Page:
“You can’t know if it’s any good while you’re writing it.”
Like most professional writers, I get a lot of people asking me for advice. The other day, someone asked how I know if a piece is worthwhile. “Do you know it’s good stuff before you start? Do you know while you’re writing it?”
Those are fair questions, and ones I hear pretty often. And the answer is: DEAR GOD, NO.
Most of the time, I start with very little — the barest sketch of a scene, a snippet of conversation, a fragment of an idea written half-assedly on the back of my hand. I don’t dare judge my idea at this point. No, no, no. I have to get everything out before I know if it’s still worth pursuing.
Often, it is. Sometimes, it’s not. But having written about it is never a waste of time. The ideas need to percolate through my brain and out my fingers and onto the page. Then they need to sit a while. That’s how writers figure out if what they’re working on is worth a damn.
Easy enough, right? But, no.
I forget this truth all the time. And I have to remind myself of it all the time — as in, daily. Other writers remind me of it, too.
A couple years ago, I was having trouble hammering out the first draft of my novel. Nothing I did seemed to work. So I asked a writer friend for help. She had just published a stunning book of exquisite new poems — the kind of stuff that, as Emily Dickinson put it so well, “takes the top of my head off.” My friend invited me to her house on a thick July evening, where we sat on her back porch, sipped bourbon, and talked writing.
“I’m struggling,” I told her, “struggling like I never have before.”
“Mmhmm.” She nodded. The melting ice in her glass clinked as it collapsed on itself.
“The words are so slow to come. Paint dries faster than I can write. All I can think while I’m typing is, Oh my God, this is awful. This is the worst stuff I’ve ever written. And I can’t make it stop.”
“Yep,” she said. “Sounds about right.”
I took another sip of whiskey. “So what do I do? I’ve got a book to write, but all I can come up with is garbage.”
My friend was quiet for a moment. Fireflies blinked their evening hello-hello-goodbye above the giant hostas by her porch. Finally, she sighed. “You can’t know if it’s any good while you’re writing it.”
She got up and poured herself another drink. “If you stop mid-process and try to determine how ‘good’ or ‘bad’ it is, you lose your momentum. You lose your flow. Stopping to look at the details before they’re on the page blocks the process.”
“Right,” I said.
“There is no way you can know. There just isn’t. The knowing comes later. You have to get it all out there first, and then let it sit. Only then can you make value judgments.” She smiled. “To get to that point, maybe you’re just going to have to write a bunch of absolutely horrible first drafts.”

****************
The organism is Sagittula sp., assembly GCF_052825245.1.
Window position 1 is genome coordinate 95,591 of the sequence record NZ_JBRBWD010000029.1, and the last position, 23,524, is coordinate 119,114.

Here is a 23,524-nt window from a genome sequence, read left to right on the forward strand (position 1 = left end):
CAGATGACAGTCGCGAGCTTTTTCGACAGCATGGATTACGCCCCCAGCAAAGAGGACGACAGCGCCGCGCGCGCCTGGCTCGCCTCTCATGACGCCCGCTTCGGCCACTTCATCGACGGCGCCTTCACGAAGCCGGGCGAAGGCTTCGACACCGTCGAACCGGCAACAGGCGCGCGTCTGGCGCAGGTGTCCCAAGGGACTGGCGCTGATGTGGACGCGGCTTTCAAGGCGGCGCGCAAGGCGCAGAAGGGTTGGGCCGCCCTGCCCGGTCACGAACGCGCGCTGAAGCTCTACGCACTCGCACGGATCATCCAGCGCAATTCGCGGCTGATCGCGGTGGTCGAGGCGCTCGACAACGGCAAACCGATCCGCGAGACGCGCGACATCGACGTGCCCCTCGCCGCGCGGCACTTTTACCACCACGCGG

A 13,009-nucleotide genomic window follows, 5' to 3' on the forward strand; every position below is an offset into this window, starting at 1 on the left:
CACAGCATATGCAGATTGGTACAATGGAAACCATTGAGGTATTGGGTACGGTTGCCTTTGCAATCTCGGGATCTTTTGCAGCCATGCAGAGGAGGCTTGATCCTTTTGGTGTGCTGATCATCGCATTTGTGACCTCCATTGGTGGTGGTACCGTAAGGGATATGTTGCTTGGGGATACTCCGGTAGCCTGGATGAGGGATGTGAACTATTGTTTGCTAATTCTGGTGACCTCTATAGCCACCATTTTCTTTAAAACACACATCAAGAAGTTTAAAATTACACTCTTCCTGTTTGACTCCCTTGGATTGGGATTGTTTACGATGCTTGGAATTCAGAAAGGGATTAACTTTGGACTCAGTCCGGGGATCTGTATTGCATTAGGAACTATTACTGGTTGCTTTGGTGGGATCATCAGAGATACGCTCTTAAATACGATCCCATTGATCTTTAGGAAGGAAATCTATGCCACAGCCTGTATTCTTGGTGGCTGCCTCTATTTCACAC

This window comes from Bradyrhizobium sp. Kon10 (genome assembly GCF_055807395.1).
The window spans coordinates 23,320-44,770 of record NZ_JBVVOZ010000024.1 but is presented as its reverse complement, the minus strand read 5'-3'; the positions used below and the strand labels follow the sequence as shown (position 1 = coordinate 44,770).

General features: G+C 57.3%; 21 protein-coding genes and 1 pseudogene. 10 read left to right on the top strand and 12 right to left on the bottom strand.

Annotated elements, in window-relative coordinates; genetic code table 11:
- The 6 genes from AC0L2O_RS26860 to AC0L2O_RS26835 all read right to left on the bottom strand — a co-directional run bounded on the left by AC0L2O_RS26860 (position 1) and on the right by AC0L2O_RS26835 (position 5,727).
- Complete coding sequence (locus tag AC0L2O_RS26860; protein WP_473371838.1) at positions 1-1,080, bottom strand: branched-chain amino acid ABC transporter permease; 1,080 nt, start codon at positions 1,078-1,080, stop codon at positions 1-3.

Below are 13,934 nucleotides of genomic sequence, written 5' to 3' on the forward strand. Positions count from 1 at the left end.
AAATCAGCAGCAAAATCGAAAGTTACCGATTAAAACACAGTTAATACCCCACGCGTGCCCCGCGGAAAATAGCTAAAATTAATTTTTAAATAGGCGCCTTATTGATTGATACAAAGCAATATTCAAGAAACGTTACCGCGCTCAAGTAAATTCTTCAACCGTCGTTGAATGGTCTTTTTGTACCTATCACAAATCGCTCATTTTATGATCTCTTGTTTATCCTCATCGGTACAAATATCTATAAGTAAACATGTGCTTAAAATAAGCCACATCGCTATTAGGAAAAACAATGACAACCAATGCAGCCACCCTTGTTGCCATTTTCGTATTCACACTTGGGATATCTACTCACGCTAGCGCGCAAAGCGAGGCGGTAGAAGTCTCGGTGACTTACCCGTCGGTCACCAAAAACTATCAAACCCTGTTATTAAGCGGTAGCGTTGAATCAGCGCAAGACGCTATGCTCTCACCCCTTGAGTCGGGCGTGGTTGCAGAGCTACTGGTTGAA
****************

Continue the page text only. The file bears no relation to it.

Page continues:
“Yeah. Maybe so.”
My friend sat back in her chair. “Remember last summer, when I went to New York? I spent three days there poring over Arthur Miller’s personal papers — Death of a Salesman, in particular. Today, we know it as a classic. It’s perfect. But looking at all those drafts, especially the earliest ones, helped me understand how much steady, persistent work he put into the play.”
I nodded. “How so?”
“Those first drafts aren’t very good. They’re immature, even didactic. I couldn’t see much of Miller at all in there. There were characters that didn’t make any sense, didn’t seem to have a purpose in the play. But I kept reading, draft after draft after draft. I saw all the lines and characters he cut out, or revised, or added. It gets stronger with each version, all the way to the one we know as the official Death of a Salesman. The one we cover in English 1102.”
She drank deeply from her glass, then spoke again. “Reading through all those drafts made me understand that it’s not just a great play. It’s a great play that began as a not-very-good play, and that got better and better in stages, over time. Miller took his bad drafts and kept on reshaping and revising them. Same with my book. Some of those poems I wrote while I was still in grad school. If you look at what I wrote in 1994, it sucks. But the version I put in the collection? With 20 years of distance, and at least 18 months of reshaping and revising? It’s great.”
I laughed, and finished the last of my bourbon. “Well, damn. If a bunch of horrible drafts are good enough for you and Arthur Miller, then they’re good enough for me.”
Sure enough, my friend reminded me of this great truth of writing: It never happens perfectly the first time we get it down. Often, it doesn’t happen the second, third, fourth, or maybe even 17th time. The strange magic here lies in our having faith in the process. We keep going, even when we think we’re just producing trash. When we keep showing up to meet our ideas and ourselves on the page, version after version, our writing becomes strong and clean and new — almost without our realizing it.
And that is all I have to say today — after 24 drafts.
© R. S. Williams (all rights reserved)
NOTE: This piece first appeared on my website on 22 July 2016.